Marlene Kuntz, the 90s and rock sung in Italian

Marlene Kuntz, the 90s and rock sung in Italian

Once upon a time there was Italian rock. And it's still there, even if in different forms: “Made now, 'Catartica' would almost certainly not have the same result”, explain Marlene Kuntz: the band's debut album turns 30 and is celebrated by a reissue and from a tour, presented today in Universal by Cristiano Godano and Riccardo Tesio – the two founding members of the band, together with Luca Bergia, who passed away last year.

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“Catartica”, a “seminal” album

“Catartica” was released in May 1994 and was already different at the time: these were the years of the success of grunge and Seattle music, but Marlene – who sang in Italian, against the idea that rock could only be done in English – they were more inspired by the sound of New York, being insistently compared to Sonic Youth: “We didn't know a mischievous approach to things, I myself cited them as a reference, Riccardo didn't even know them, he was a metalhead. I borrowed the form from them more than the sound: we make songs with a verse, chorus, bridge, then the song goes somewhere else – a bit prog, in a certain sense.” Marlene came from a long apprenticeship, even by the standards of the time: “When the album came out I was already 28 years old”, recalls Godano, “We saw it as the realization of a dream after 5-6-7 years in the cellar, where things didn't seem to happen, we were pretty at the end of our energy. It was simply the goal achieved. Then we started working hard to ensure that the dream remained as much of a reality as possible.”

All unique and unrepeatable conditions in the current panorama, such as the slow growth of the album's fame: “Seminal, as they say in these contexts”: the adjective is not accidental, and is one of the most used and abused (and also criticized ) in journalism and music criticism: but actually the album, produced by Marco Lega after the band had been taken under the protective wing of Gianni Maroccolo and the Consorzio gioconi Indipendenti – planted a seed in Italian rock from which others sprouted fruits, beyond the career of Marlene themselves – who were also cited by Maneskin as a point of reference together with Afterhours and Verdena.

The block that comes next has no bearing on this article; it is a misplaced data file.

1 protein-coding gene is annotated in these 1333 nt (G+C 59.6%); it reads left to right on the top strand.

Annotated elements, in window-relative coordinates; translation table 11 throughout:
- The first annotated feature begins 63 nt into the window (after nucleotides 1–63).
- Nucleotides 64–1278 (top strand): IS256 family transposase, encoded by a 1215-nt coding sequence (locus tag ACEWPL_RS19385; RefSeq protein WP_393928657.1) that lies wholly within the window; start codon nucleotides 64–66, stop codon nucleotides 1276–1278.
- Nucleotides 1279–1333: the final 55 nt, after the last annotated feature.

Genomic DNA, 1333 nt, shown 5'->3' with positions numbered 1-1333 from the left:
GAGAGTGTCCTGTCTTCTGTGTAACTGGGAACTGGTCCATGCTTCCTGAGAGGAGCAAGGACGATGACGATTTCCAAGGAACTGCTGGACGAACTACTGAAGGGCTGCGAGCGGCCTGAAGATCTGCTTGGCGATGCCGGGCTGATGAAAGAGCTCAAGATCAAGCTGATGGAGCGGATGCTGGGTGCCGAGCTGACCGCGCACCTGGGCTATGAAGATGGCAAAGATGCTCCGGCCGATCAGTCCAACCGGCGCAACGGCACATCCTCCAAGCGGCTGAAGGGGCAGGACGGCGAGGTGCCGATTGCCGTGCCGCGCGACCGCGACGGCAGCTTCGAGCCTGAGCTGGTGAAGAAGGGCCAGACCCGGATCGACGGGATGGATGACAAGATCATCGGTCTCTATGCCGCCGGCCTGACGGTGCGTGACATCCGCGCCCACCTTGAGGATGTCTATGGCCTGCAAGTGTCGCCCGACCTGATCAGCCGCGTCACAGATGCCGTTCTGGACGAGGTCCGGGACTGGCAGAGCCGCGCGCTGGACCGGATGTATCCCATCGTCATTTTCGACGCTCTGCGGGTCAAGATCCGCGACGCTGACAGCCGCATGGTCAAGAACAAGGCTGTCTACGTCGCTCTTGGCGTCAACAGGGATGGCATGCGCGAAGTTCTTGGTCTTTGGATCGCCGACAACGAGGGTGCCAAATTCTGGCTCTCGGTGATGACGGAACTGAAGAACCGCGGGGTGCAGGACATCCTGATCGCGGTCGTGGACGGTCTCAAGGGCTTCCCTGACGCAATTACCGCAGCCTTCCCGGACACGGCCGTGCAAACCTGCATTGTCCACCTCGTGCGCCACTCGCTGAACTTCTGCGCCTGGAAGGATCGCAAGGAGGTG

“30 years have passed, we are here, but there has never been a key moment beyond which we realized the importance of 'Catartica'.

I never felt the band's influence,” he recalls, “but I'm also aware that that period was also very heady for a lot of kids who wanted to make music.” .

The Demosonici and the tour in memory of Luca Bergoa

The band was formed in Cuneo: Riccardo Tesio and Luca Bergia involved Cristiano Godano, coming from Jack On Fire, another local band. Initially Godano didn't even sing: as can be heard in the “Demosonici”, the first recordings released on cassette at the time and recovered in the box published by Universal, the voice was by Alex Astegiano (now a photographer who still collaborates with the band): “When I accepted When I entered I got it into my head that I only wanted to do one thing well, either play the guitar or sing.” “The lyrics were Cristiano's from the beginning,” recalls Riccardo Tesio. “Alex was a performer and we really liked him, with a great presence on stage. But his words were not his. Cristiano took the responsibility of interpreting them.” “Even if at the beginning you weren't very convinced”, Godano echoes jokingly…

The first extract is “The end of the dance”, already available on the platforms. “Catartica” will be released on Friday 8 March in CD and double LP format, both with booklet with unpublished photos. The box, in addition to the cassette with the “Demosonici” (name that derives from a bootleg that has been circulating among fans for years, which collected the band's first cassettes), also a “Fan pass” to meet the band on one of the dates of the tour which starts on the 12th from Livorno.
The dates, they explain, will be dedicated to Luca Bergia: “He is a constant presence, the tour will be dedicated to him, we will find a way to remember him every evening”, they explain, recalling that it was the drummer himself who insisted on the entry of Godano bella band.

In the setlist 10 or 11 of the 12 songs of “Catartica” plus songs from “ll vile” and “Ho Killed Paranoia”, the group's other 90s albums. “With our modesty we asked ourselves: are we sure we want to do them?”, they explain – also remembering that “Catartica” was celebrated 10 years ago (with the release of “Pansonica”, that is, the first songs, but re-recorded) “But the fact that the concerts were all sold out shows that there was a hunger for this music. We expect people of our generation, but also some of their children.”

The past that returns, with the risk of nostalgia? “It is best for us that the past does not pass,” says Godano when asked about the recent CCCP reunion – one of the turning points in the band's career was when Giovanni Lindo Ferretti chose to interpret their “Lieve” for a CSI album , the next incarnation of the band. “If we are here today talking it is about the music of that period: it was destined to remain”.